Hope for Homosexuals

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Dr. Joseph Nicolosi is a clinical psychologist. He is the president of NARTH, the National Association for Research and Therapy of Homosexuality, a 1,000-member organization. Dr. Nicolosi has successfully treated thousands of patients to help men transition from homosexuality to heterosexuality. He is author of several books, including Parent's Guide to Preventing Homosexuality and Reparative Therapy of Male Homosexuality.

He has spoken at hundreds of conferences worldwide and has appeared on hundreds of radio and television programs around the world as the preeminent authority on reparative therapy. He also heads the Thomas Aquinas Psychological Clinic in Encino, California.

The Good News: What is homosexuality and how do you define it?

Joseph Nicolosi: Homosexuality is a developmental disorder. It has nothing to do with sex. It's really the person's search for belonging—what we call the three “As”—attention, affection and approval. These are the normal, emotional, affectional needs, which have been sexualized.

GN: In your book Reparative Therapy of Male Homosexuality , you use the expression “non-gay homosexual.” What exactly is meant by that?

JN: Well, we make a distinction between homosexual and gay . Unfortunately, too many people think they're synonymous and that's due to the success of the gay activists who have sold people on the idea that to be homosexual means they're automatically gay.

But there is a population we're concerned with, in particular, whom we call the non-gay homosexual, which is to say they have same-sex attractions, they have same-sex feelings, and they even engage in same-sex behavior, but they do not identify with the gay sociopolitical identity. They see themselves as having heterosexual values and want to live a heterosexual life.

GN: Is it possible to change from homosexual to heterosexual?

JN: Yes. There are many studies that show many men and women do come out of homosexuality. We see more and more of the evidence, more and more of those studies; and if the person is highly motivated there is a very good chance that he or she can come out of homosexuality.

GN: How do you help someone who wants to change?

JN: They have to begin to understand the origins of their homosexuality. It's not about sex. These are emotional needs, and in therapy you direct the client to address these emotional needs. These needs usually go back to the father—not having enough of the father's love, enough of the father's affirmation, and they begin to get these needs met in more authentic ways, ways that really transform a person rather than the sexual, which is a kind of repetitive and nonproductive attempt at meeting those emotional needs.

GN: How long does the treatment take and does it last?

JN: Usually the therapy is about two years. We're talking about once a week. And long-term studies show it does last. In fact, these people, once they have learned certain skills and insights, actually continue to get better long after they terminate therapy.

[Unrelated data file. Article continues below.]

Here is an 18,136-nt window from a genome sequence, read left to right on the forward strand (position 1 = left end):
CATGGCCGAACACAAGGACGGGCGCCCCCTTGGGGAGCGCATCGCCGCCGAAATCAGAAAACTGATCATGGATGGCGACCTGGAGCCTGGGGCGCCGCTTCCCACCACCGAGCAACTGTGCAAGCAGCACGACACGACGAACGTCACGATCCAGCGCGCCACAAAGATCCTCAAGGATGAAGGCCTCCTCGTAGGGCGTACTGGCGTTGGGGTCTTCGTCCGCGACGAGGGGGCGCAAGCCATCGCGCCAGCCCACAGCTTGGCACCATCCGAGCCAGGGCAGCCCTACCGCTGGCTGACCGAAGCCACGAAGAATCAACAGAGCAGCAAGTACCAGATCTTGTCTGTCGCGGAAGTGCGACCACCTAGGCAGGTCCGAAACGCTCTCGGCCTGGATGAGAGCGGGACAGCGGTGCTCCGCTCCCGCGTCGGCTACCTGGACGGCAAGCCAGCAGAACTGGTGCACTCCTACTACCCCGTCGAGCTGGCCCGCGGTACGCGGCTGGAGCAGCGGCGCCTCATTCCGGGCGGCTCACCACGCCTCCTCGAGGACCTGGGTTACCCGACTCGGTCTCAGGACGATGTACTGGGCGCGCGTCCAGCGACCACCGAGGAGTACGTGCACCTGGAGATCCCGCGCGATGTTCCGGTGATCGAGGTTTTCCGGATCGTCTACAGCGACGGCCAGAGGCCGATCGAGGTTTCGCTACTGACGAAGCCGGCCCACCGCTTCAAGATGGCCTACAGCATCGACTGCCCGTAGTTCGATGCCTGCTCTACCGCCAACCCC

GN: What other sources and support are available?

JN: We at NARTH [National Association for Research and Therapy of Homosexuality] have a national referral list of therapists around the country who see homosexuality as a developmental disorder and as a treatable condition. Someone can call our main office to see if there is a therapist available for them. Besides the professional assistance, we have ministries for ex-gays like Exodus International and a few other ministries around the country.

GN: What are the basic causes of homosexuality?

JN: The basic cause of male homosexuality is an emotional detachment from the father or the father figure and that becomes the foundation of insecurity about the person's own masculinity and his desire to make that male connection, that male bonding. When that is frustrated, the male homosexual finds that he can do it through sex, but, of course, sex does not give the quality of attachment that is necessary.

GN: Are there any other contributing factors?

JN: One of the things that we are seeing that contributes is sexual child abuse. About one third of the men in therapy with me report having been sexually molested as little boys by older males—which would include an adolescent male—and that is much higher than the average population. Many studies show sexual molestation between a boy and an older man as being the history of gay men.

GN: Do genetics play a role?

JN: There's been a lot of talk in the media about genetics or the biological origins, but none of those studies have really proved anything conclusive. There seems to be, what we concede to be, what we call a temperamental disposition. This is to say that the boy has a temperamental, sensitive, introverted and artistic side, but we need a family environment to really take that temperamentally vulnerable boy and push him in the direction of homosexuality.

GN: In your book you use the term “gender identification.” Please explain what this is and why it's important.